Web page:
Atopic Eczema and Dry Skin: 5 Tips and 1 Supplement

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Eczema and Dry Skin: 5 Simple Tips and 1 Soothing Supplement

Atopic eczema (also called atopic dermatitis or just eczema).

by James Hubbard, MD, MPH

Whether called eczema, atopic dermatitis, or atopic eczema, or it’s just dry, itchy skin, it’s all going to be treated about the same when you can’t get medical help. And it does need to be treated. Because the problem can go beyond a mere nuisance if, in a typically unhygienic disaster, the wrong type of bacteria ever gets in one of those cracks or scratches and causes a bad skin infection.

The American Academy of Dermatology has a new post and video on tips for children with eczema (atopic dermatitis, aka atopic eczema). I think the tips are good for anyone with any sort of dry, itchy skin.

The Academy gives the usual advice, like not using scented soaps or lotions, washing new clothes before wearing them, and using mild detergents, but some of the tips that stand out for survival are:

  1. To prevent cracked skin, use an unscented, thick cream or ointment twice a day. If you have time, trial and error is the best method to find which one works best.
  2. Petroleum jelly (Vaseline) works well as a moisturizer by holding in the moisture already in your skin.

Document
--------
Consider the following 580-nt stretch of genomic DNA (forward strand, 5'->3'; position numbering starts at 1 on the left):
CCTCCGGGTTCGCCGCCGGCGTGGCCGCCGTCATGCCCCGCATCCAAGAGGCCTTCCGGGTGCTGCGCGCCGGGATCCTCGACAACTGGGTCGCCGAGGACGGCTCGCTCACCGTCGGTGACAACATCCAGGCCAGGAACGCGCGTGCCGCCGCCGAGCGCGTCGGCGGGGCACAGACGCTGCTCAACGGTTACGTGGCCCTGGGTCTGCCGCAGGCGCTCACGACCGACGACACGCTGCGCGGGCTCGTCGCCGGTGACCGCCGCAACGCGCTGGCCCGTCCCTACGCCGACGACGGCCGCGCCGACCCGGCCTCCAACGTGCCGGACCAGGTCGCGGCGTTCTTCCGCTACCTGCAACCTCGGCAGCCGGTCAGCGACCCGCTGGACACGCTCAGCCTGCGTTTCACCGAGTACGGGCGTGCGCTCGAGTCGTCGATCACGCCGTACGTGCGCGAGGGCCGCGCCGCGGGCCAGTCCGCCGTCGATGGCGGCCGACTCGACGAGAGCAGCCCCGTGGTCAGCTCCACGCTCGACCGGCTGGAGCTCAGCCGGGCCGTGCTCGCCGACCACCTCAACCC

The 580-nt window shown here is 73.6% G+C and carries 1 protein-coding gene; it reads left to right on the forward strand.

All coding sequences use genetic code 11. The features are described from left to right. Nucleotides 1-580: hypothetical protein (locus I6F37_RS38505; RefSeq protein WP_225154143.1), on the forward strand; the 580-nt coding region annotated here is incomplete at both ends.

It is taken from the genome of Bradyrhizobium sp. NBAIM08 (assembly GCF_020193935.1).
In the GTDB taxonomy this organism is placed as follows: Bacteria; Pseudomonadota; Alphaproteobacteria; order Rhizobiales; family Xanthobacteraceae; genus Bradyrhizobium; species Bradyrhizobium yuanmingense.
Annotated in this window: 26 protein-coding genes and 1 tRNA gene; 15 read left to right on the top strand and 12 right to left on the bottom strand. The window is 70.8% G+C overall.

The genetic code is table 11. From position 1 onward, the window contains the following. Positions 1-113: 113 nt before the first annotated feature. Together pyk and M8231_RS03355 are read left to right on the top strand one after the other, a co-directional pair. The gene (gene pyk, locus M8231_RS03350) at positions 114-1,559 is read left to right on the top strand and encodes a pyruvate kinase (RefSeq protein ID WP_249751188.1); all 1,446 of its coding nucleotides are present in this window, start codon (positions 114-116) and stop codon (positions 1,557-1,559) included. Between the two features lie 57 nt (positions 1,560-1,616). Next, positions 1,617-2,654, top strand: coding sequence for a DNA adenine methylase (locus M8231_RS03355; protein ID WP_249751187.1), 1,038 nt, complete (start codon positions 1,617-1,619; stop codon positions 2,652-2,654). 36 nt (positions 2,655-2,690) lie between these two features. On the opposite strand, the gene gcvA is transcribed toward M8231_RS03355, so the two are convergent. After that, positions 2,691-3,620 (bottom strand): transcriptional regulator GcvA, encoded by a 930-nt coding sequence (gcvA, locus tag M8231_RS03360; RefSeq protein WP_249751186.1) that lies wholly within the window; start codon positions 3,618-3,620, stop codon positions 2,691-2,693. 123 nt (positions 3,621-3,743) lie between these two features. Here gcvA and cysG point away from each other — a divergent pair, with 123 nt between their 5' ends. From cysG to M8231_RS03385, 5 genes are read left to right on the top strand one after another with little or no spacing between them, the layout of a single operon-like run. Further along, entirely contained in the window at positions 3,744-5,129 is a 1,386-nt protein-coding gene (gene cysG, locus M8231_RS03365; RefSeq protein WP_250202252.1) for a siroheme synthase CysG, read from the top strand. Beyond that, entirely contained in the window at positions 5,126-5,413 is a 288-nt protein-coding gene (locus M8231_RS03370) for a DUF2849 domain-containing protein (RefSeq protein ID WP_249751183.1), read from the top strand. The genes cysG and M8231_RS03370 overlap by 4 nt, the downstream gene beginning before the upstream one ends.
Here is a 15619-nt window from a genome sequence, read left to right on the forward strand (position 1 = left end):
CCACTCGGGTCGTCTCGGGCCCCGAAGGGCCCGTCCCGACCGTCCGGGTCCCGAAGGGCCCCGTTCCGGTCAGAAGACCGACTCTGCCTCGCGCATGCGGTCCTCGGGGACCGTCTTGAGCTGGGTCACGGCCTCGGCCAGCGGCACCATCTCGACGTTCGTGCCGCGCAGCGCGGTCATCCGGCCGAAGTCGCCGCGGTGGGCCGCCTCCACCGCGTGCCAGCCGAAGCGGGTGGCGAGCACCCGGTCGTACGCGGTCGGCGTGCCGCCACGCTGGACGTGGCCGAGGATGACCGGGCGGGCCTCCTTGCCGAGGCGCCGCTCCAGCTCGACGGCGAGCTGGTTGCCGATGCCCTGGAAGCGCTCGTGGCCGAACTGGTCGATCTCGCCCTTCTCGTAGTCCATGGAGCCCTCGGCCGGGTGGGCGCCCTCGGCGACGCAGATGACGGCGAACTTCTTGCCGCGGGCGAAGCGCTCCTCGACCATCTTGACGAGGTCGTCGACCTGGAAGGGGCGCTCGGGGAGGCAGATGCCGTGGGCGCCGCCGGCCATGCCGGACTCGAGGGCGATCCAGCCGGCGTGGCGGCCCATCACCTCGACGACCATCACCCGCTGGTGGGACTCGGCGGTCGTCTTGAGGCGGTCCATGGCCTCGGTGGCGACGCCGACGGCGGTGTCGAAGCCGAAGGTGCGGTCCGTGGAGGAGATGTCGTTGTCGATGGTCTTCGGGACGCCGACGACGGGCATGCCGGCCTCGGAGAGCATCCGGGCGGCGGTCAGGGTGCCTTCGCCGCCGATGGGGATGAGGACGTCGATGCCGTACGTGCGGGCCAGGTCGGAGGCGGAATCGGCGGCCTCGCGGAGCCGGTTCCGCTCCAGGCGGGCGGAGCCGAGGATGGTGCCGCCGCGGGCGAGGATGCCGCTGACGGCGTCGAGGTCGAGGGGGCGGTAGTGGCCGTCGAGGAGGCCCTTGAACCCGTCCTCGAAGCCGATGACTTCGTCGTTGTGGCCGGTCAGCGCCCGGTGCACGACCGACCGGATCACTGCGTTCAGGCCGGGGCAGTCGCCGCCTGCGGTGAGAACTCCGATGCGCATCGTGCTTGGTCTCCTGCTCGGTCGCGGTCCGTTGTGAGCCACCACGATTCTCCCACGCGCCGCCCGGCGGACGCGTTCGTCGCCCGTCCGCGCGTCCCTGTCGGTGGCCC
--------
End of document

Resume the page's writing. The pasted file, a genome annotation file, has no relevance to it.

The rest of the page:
3. If you’re using a topical steroid on scaly spots, apply it first. Then cover it with the moisturizing cream or ointment.
  4. To avoid infection, cut your child’s fingernails short and smooth. For bedtime consider gloves (white cotton is a good choice—no dyes to irritate).
  5. If some areas look infected, try adding bleach to the bath water, but no more than twice a week. Mayo Clinic’s website recommends a half-cup of bleach to a full tub (forty gallons) of water. I calculate that out to about a half-teaspoon of bleach per gallon of water. Soak for five to ten minutes. Don’t dunk your head, and keep it out of your eyes. If you do get it in your eyes, you’ll know. It stings. Irrigate it out immediately for about five to ten minutes (or until the stinging goes away) with some of your drinking water.

The Academy of Dermatology doesn’t mention it, but aloe vera is another good, soothing moisturizer for eczema.

In addition, some studies have shown taking evening primrose oil can help eczema. They think it’s the gamma-linolenic acid in the primrose oil that helps, so you can try gamma-linolenic acid alone (500 mg twice a day) or the evening primrose oil capsules—3,000 to 4,000 mg in divided doses three or four times a day.* As always, ask your doctor before starting as either of these supplements can have interactions with other medications. And I would never start any supplement or herb on your child before checking with his/her doctor.

What about your family? Does anyone have trouble with dry, itchy skin? What have you found that works?

 

Photo by Care_SMC on Flickr.

*Disclosure: The links to the supplements are for examples only, not endorsements. They’re also affiliate links, meaning that someone associated with this website will receive a commission if you buy anything through them.

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  • Carol